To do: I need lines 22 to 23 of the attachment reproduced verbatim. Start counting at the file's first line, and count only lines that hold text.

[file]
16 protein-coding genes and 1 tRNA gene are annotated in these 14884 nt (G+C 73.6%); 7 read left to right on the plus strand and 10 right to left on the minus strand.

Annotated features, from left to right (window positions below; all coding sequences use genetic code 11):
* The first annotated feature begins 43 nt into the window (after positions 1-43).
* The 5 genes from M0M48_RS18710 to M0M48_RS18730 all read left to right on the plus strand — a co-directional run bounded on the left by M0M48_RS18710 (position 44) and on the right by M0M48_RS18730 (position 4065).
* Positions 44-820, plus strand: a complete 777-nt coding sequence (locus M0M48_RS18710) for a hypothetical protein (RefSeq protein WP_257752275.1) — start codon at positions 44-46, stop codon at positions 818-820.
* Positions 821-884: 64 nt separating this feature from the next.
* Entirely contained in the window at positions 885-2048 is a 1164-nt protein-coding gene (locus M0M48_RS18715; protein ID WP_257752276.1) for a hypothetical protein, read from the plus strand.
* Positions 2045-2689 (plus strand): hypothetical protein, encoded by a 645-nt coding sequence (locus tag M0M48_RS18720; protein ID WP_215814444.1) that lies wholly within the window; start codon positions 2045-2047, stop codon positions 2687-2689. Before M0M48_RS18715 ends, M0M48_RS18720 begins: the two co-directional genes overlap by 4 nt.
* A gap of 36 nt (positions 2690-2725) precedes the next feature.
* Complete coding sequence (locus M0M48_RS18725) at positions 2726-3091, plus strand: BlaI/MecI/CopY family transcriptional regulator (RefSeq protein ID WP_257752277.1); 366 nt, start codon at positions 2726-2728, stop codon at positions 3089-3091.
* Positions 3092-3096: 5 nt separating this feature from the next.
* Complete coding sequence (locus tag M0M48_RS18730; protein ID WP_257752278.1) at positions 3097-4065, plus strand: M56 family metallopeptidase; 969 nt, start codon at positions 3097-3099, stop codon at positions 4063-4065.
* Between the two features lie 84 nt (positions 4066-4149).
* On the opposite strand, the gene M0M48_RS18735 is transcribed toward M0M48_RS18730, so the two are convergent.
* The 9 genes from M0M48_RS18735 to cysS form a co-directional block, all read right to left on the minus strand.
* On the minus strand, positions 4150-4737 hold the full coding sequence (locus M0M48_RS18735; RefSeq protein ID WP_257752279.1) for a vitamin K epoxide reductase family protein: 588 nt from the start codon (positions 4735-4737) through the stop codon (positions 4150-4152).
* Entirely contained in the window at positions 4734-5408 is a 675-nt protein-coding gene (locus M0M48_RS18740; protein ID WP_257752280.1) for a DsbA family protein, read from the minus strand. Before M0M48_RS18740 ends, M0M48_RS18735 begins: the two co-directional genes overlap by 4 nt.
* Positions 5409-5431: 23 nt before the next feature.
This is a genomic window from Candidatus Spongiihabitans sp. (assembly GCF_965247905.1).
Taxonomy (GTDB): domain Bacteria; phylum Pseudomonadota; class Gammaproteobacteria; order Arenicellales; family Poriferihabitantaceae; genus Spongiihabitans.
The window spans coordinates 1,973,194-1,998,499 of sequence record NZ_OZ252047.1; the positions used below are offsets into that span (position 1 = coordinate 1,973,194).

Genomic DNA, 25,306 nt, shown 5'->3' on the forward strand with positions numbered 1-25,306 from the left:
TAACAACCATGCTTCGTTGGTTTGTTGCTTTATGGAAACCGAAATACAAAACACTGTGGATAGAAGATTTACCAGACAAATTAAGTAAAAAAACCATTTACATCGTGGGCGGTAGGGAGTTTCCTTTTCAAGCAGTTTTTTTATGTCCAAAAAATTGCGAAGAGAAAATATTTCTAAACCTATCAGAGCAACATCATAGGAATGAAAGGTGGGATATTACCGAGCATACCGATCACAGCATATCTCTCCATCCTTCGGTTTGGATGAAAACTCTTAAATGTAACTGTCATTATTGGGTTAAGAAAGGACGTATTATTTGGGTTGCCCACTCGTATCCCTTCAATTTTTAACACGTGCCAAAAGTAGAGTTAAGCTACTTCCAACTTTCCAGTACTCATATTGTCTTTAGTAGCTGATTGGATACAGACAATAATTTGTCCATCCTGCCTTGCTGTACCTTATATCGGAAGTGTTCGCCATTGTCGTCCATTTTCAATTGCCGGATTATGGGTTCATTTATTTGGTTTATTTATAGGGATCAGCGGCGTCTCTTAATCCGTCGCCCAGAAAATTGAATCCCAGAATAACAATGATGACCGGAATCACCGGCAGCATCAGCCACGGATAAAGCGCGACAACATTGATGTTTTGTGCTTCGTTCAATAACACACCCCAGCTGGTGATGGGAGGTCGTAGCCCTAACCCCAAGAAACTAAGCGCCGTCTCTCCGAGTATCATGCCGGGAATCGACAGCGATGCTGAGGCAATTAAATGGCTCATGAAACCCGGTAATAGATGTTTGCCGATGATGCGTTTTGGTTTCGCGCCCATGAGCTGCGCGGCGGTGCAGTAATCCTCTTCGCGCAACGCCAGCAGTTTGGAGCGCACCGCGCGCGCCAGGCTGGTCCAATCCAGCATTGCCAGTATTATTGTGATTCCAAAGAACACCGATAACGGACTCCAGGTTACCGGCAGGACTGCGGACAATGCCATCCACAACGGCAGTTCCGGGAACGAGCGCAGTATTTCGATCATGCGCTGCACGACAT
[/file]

Genomic DNA, 25,306 nt, shown 5'->3' on the forward strand with positions numbered 1-25,306 from the left:
TAACAACCATGCTTCGTTGGTTTGTTGCTTTATGGAAACCGAAATACAAAACACTGTGGATAGAAGATTTACCAGACAAATTAAGTAAAAAAACCATTTACATCGTGGGCGGTAGGGAGTTTCCTTTTCAAGCAGTTTTTTTATGTCCAAAAAATTGCGAAGAGAAAATATTTCTAAACCTATCAGAGCAACATCATAGGAATGAAAGGTGGGATATTACCGAGCATACCGATCACAGCATATCTCTCCATCCTTCGGTTTGGATGAAAACTCTTAAATGTAACTGTCATTATTGGGTTAAGAAAGGACGTATTATTTGGGTTGCCCACTCGTATCCCTTCAATTTTTAACACGTGCCAAAAGTAGAGTTAAGCTACTTCCAACTTTCCAGTACTCATATTGTCTTTAGTAGCTGATTGGATACAGACAATAATTTGTCCATCCTGCCTTGCTGTACCTTATATCGGAAGTGTTCGCCATTGTCGTCCATTTTCAATTGCCGGATTATGGGTTCATTTATTTGGTTTATTTATAGGGATCAGCGGCGTCTCTTAATCCGTCGCCCAGAAAATTGAATCCCAGAATAACAATGATGACCGGAATCACCGGCAGCATCAGCCACGGATAAAGCGCGACAACATTGATGTTTTGTGCTTCGTTCAATAACACACCCCAGCTGGTGATGGGAGGTCGTAGCCCTAACCCCAAGAAACTAAGCGCCGTCTCTCCGAGTATCATGCCGGGAATCGACAGCGATGCTGAGGCAATTAAATGGCTCATGAAACCCGGTAATAGATGTTTGCCGATGATGCGTTTTGGTTTCGCGCCCATGAGCTGCGCGGCGGTGCAGTAATCCTCTTCGCGCAACGCCAGCAGTTTGGAGCGCACCGCGCGCGCCAGGCTGGTCCAATCCAGCATTGCCAGTATTATTGTGATTCCAAAGAACACCGATAACGGACTCCAGGTTACCGGCAGGACTGCGGACAATGCCATCCACAACGGCAGTTCCGGGAACGAGCGCAGTATTTCGATCATGCGCTGCACGACAT